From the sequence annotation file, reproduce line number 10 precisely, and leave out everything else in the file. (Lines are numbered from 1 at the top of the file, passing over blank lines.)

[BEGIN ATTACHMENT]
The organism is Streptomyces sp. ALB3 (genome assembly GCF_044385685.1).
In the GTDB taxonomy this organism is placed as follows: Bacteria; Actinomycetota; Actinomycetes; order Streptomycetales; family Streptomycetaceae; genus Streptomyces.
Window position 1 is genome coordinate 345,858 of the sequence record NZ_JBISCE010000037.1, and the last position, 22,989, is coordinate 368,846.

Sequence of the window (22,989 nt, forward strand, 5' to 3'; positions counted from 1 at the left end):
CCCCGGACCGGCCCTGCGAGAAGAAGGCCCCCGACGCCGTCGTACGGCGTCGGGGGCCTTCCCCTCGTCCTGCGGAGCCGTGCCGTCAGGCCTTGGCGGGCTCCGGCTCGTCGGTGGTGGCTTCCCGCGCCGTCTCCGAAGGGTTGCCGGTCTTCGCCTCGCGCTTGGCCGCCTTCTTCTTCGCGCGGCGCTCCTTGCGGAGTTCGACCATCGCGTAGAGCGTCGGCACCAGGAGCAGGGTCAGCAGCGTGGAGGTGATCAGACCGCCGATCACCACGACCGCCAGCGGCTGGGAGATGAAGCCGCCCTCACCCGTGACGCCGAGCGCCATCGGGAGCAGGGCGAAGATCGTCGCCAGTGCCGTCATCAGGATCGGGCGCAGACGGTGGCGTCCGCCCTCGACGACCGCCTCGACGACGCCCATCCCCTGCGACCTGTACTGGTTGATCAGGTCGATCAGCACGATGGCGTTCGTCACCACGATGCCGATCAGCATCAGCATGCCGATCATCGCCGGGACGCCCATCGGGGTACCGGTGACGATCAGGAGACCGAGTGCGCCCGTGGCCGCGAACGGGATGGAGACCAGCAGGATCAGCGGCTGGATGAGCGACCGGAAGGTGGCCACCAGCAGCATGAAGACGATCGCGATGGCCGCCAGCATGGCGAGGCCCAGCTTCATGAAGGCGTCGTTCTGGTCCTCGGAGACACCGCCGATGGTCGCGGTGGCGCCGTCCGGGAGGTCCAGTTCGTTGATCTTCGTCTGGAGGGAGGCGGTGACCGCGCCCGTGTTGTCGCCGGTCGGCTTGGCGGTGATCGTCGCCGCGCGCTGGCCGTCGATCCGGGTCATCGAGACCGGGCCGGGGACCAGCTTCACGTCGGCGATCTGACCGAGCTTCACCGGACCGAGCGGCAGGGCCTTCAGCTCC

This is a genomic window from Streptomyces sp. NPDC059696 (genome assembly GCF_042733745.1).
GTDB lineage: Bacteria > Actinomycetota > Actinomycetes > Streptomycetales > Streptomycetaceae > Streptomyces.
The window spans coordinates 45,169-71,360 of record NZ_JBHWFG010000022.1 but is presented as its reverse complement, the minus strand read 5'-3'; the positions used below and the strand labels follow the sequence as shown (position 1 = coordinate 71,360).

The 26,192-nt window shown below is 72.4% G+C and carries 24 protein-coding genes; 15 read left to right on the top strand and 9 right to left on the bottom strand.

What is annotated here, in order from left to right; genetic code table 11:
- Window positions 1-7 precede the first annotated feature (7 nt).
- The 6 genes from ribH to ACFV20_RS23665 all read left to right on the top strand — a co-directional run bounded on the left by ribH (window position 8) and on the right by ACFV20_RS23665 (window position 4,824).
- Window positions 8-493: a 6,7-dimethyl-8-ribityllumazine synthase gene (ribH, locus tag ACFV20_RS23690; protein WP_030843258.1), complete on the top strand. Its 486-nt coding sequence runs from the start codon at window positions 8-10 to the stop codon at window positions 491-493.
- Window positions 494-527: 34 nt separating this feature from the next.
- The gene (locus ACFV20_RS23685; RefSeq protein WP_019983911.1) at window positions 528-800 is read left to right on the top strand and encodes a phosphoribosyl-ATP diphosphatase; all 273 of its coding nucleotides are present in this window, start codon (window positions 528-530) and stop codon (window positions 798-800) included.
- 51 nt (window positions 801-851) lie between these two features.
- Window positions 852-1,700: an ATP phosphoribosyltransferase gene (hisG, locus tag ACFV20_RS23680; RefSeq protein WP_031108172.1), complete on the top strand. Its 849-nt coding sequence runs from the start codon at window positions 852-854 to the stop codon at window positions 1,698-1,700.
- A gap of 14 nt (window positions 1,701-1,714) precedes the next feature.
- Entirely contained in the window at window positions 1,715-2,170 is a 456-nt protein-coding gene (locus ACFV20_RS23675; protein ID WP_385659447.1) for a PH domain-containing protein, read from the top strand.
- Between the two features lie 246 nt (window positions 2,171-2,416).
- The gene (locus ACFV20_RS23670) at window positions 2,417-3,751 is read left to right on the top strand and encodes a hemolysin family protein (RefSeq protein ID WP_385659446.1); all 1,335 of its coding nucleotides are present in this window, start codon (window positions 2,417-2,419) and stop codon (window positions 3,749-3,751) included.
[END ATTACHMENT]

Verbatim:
What is annotated here, in order from left to right; genetic code table 11: